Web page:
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Stolen Emails Do Not Change the Facts of Global Warming

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Facts are stubborn things. Since my last post
the discussion of the emails hacked from the Climate Research Unit
(CRU) has continued to swirl, but as scientists and the mainstream
media have delved into what the emails actually say and what their
implications are for our understanding of global warming the facts have
begun to bubble up to the surface. Of course, there is still a lot of
noise out there, such as today’s Washington Post op/ed by noted climate scientist Sarah Palin, but the signal to noise ratio has improved in recent days.

Here is a quick survey of some of what has emerged.

*Yesterday the World Meteorological Organization
reported that with just a few weeks left in this decade, the 00s
(January 1, 2000 – December 31, 2009) will be the warmest decade on
record. Warmer than the 1990s, which was warmer than the 1980s. Some
climate change deniers have claimed that the earth has been cooling
since 1998, but that is based on the actual “trick” of starting the
time series in a year that was far warmer than the long-term trend. No
responsible scientist has ever claimed that global warming means every
year will be warmer than the year before. After all, global warming
does not eliminate inter-annual variability. Rather, it imposes a long
term trend on top of that natural variability. The most straightforward
way to look for the underlying trend is to examine running multi-year
averages, such as the red 5-year running average line in these data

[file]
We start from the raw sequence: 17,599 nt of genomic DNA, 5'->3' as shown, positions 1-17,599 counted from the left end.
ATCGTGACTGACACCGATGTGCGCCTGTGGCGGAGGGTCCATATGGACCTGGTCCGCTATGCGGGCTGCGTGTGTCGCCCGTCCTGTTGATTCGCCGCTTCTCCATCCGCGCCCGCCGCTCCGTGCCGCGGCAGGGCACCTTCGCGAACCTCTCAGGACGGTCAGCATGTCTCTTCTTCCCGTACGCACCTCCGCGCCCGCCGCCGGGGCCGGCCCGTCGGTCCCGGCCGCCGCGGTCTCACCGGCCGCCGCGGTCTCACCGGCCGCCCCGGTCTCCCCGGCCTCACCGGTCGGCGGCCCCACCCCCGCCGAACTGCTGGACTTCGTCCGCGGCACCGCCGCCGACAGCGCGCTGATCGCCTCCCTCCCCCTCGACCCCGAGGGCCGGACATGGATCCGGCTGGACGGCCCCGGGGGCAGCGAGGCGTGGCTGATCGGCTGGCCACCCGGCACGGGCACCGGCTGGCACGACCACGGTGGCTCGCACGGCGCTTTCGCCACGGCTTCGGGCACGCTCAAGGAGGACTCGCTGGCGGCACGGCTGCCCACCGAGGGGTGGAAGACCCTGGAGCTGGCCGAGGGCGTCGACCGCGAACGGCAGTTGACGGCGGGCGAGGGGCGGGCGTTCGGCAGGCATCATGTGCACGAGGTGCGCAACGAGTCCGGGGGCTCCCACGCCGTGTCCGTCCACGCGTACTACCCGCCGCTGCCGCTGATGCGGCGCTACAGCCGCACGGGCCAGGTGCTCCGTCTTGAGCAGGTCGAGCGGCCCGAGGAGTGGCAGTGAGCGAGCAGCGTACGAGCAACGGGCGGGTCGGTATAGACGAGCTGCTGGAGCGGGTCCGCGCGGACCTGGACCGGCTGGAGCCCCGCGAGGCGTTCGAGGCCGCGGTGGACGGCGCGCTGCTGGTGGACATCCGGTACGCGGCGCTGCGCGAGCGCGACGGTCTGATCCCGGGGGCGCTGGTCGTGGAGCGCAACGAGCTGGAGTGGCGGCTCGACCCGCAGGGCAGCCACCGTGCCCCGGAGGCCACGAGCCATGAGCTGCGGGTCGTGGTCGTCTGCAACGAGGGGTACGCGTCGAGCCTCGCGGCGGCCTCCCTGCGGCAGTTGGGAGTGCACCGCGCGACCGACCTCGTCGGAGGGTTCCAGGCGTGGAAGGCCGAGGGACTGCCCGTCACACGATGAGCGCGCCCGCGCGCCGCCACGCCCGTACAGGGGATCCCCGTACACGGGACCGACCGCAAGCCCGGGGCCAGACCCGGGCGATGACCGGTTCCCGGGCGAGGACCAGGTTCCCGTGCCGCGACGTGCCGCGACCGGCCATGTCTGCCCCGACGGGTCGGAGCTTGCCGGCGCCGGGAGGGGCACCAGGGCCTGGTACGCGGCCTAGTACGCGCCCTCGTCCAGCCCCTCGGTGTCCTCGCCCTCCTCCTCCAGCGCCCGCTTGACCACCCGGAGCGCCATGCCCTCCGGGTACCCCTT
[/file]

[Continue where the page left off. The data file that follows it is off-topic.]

from NASA.

*On December 4th a group of 25 leading U.S. scientists, including
eight members of the National Academy of Sciences and one Nobel
Prize-winning atmospheric chemist, wrote to Congress to “set the record straight.” They note:

In the last few weeks, opponents of taking action on climate change
have misrepresented both the content and the significance of stolen
emails to obscure public understanding of climate science and the
scientific process….The body of evidence that human activity is the
dominant cause of global warming is overwhelming. The content of the
stolen emails has no impact whatsoever on our overall understanding
that human activity is driving dangerous levels of global warming. The
scientific process depends on open access to methodology, data, and a
rigorous peer-review process. The robust exchange of ideas in the
peer-reviewed literature regarding climate science is evidence of the
high degree of integrity in this process.

*A more thorough reading of the purloined emails, rather than just
the handful that have received the most attention, demonstrates that a
“robust exchange of ideas” is exactly what these scientists were
engaged in. Yes, they vented frustration in private with each other and
with climate deniers who they thought (with good reason in many cases)
were only interested in attacking them. But they also expressed a
commitment to the scientific process. For example, this email from Michael Mann:

Dear Ed, Tom, Keith, etc.

In keeping w/ the spirit of Tom's and